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increase

[v. in-krees; n. in-krees] /v. ɪnˈkris; n. ˈɪn kris/
verb (used with object), increased, increasing.
1.
to make greater, as in number, size, strength, or quality; augment; add to:
to increase taxes.
verb (used without object), increased, increasing.
2.
to become greater, as in number, size, strength, or quality:
Sales of automobiles increased last year.
3.
to multiply by propagation.
4.
to wax, as the moon.
noun
5.
growth or augmentation in numbers, size, strength, quality, etc.:
the increase of crime.
6.
the act or process of increasing.
7.
that by which something is increased.
8.
the result of increasing.
9.
produce of the earth.
10.
product; profit; interest.
11.
Obsolete.
  1. multiplication by propagation; production of offspring.
  2. offspring; progeny.
Origin
1275-1325
1275-1325; Middle English incresen, encresen < Anglo-French encres-, Middle French encreiss-, stem of encreistre < Latin incrēscere, equivalent to in- in-2 + crēscere to grow; see crescent
Related forms
increasable, adjective
increasedly
[in-kree-sid-lee] /ɪnˈkri sɪd li/ (Show IPA),
adverb
nonincreasable, adjective
nonincrease, noun
preincrease, noun
preincrease, verb (used with object), preincreased, preincreasing.
proincrease, adjective
quasi-increased, adjective
reincrease, verb, reincreased, reincreasing, noun
superincrease, verb (used with object), superincreased, superincreasing.
superincrease, noun
unincreasable, adjective
unincreased, adjective
Synonyms
1. expand, extend, prolong. Increase, augment, enlarge may all mean to make larger. To increase means to make greater, as in quantity, extent, degree: to increase someone's salary; to increase the velocity; to increase the (degree of ) concentration. Enlarge means to make greater in size, extent, or range: to enlarge a building, a business, one's conceptions. Augment, a more formal word, means to make greater, especially by addition from the outside: to augment one's income (by doing extra work ). 3. expand, grow, develop, swell. 6. enlargement, expansion.
Antonyms
1, 3. decrease.
Dictionary.com Unabridged
Based on the Random House Dictionary, © Random House, Inc. 2014.
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Examples from the web for increased
  • The saint exceedingly raised its reputation and increased its building and revenues.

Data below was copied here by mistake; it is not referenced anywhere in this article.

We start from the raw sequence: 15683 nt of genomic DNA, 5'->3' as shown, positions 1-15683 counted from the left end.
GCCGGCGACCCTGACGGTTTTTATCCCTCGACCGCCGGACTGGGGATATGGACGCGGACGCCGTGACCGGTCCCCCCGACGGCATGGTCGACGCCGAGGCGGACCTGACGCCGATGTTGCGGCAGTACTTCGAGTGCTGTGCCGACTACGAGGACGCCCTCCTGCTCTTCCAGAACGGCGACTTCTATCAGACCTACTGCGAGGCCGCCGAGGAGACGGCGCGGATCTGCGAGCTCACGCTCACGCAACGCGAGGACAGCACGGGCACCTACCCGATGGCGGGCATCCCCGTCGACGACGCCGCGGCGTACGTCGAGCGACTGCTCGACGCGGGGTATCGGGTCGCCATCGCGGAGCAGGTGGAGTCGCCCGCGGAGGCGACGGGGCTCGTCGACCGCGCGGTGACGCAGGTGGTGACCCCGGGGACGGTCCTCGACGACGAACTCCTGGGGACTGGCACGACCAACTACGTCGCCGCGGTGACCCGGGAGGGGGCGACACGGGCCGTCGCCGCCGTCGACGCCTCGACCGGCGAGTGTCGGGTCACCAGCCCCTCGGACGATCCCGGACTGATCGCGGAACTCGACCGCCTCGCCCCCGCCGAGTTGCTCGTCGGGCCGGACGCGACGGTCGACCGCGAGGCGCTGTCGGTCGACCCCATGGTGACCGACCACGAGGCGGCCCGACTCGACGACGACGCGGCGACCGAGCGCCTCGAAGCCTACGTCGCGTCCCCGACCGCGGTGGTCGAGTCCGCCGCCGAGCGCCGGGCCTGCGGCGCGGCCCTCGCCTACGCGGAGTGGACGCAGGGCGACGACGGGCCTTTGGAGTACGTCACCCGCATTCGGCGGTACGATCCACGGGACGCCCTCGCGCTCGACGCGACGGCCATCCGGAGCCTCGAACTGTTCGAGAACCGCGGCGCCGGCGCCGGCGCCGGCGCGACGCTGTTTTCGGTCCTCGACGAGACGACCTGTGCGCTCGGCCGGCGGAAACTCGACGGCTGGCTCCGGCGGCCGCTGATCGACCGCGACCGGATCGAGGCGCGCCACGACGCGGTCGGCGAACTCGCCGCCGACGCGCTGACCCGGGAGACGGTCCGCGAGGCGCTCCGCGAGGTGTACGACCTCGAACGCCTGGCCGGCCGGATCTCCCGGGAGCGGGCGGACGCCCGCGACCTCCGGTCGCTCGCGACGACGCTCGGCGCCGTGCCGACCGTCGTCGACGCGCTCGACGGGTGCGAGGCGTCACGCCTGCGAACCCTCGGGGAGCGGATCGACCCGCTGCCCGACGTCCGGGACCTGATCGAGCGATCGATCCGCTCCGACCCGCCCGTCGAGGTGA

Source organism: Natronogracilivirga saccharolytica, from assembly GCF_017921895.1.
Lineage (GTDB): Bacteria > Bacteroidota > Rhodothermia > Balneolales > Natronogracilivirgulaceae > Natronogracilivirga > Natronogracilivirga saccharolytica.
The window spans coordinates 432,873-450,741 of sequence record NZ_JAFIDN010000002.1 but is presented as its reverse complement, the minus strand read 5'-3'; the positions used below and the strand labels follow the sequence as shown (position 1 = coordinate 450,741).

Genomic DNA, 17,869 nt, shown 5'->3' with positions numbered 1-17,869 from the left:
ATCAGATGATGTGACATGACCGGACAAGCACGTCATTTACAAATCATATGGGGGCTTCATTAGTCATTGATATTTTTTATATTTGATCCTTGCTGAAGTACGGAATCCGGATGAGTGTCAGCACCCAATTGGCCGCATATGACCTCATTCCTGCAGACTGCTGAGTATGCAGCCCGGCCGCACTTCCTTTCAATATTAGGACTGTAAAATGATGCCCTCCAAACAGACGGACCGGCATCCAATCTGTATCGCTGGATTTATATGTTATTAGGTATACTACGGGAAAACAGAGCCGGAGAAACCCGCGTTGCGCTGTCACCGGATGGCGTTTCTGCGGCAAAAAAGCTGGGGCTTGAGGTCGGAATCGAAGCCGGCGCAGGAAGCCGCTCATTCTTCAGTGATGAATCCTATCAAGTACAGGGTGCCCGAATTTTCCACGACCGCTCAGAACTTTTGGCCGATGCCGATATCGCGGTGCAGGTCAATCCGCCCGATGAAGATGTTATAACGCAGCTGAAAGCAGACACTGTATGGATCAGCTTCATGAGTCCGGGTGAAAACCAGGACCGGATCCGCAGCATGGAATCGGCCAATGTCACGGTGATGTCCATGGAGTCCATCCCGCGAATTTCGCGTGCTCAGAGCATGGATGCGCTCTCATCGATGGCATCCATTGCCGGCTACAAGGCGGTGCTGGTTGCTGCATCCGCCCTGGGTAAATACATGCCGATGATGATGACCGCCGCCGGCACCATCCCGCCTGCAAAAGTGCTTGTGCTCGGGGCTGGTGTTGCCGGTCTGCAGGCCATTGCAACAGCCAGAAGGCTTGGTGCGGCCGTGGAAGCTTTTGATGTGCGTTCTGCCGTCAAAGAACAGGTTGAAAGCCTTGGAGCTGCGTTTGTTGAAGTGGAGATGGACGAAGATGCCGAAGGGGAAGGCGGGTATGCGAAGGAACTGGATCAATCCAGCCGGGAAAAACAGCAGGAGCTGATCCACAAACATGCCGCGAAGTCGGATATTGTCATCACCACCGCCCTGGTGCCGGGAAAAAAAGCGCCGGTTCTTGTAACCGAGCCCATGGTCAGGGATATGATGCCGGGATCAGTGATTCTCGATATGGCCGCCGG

• increased reliance on automobiles means more pollution, more traffic, more use of fossil fuels.
  • Fewer forests means larger amounts of greenhouse gases entering the atmosphere-and increased speed and severity of global warming.
  • See if they can determine if any human behavior has increased the risk of contagion from animals.
  • Human population has increased dramatically over the last few centuries.
  • The factors include increased wolf predation, severe winter weather, and moose ticks.
  • Ask students whether there is a relationship between population density and areas of increased risk for volcanoes and earthquakes.
  • He pointed to the rediscovery of an old-school campaign strategy as one major reason for this year's increased participation.
  • Privatization of industries and increased agricultural exports have boosted the economy.
  • Someone has increased the tooth gap between the right and lower gear, undoubtedly because of the criticism.
British Dictionary definitions for increased

increase

verb (ɪnˈkriːs)
1.
to make or become greater in size, degree, frequency, etc; grow or expand
noun (ˈɪnkriːs)
2.
the act of increasing; augmentation
3.
the amount by which something increases
4.
on the increase, increasing, esp becoming more frequent
Derived Forms
increasable, adjective
increasedly (ɪnˈkriːsɪdlɪ), increasingly, adverb
increaser, noun
Word Origin
C14: from Old French encreistre, from Latin incrēscere, from in-² + crēscere to grow
Collins English Dictionary - Complete & Unabridged 2012 Digital Edition
© William Collins Sons & Co. Ltd. 1979, 1986 © HarperCollins
Publishers 1998, 2000, 2003, 2005, 2006, 2007, 2009, 2012
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Word Origin and History for increased

increase

v.

early 14c., "become greater in size or number; to cause to grow, enlarge," from Anglo-French encress-, Old French encreiss-, present participle stem of encreistre, from Latin increscere "to increase, to grow upon, grow over, swell, grow into," from in- "in" (see in- (2)) + crescere "to grow" (see crescent). Latin spelling restored 15c. Related: Increased; increasing.

n.

late 14c., "action of increasing; results of an increasing," from increase (v.).

Online Etymology Dictionary, © 2010 Douglas Harper
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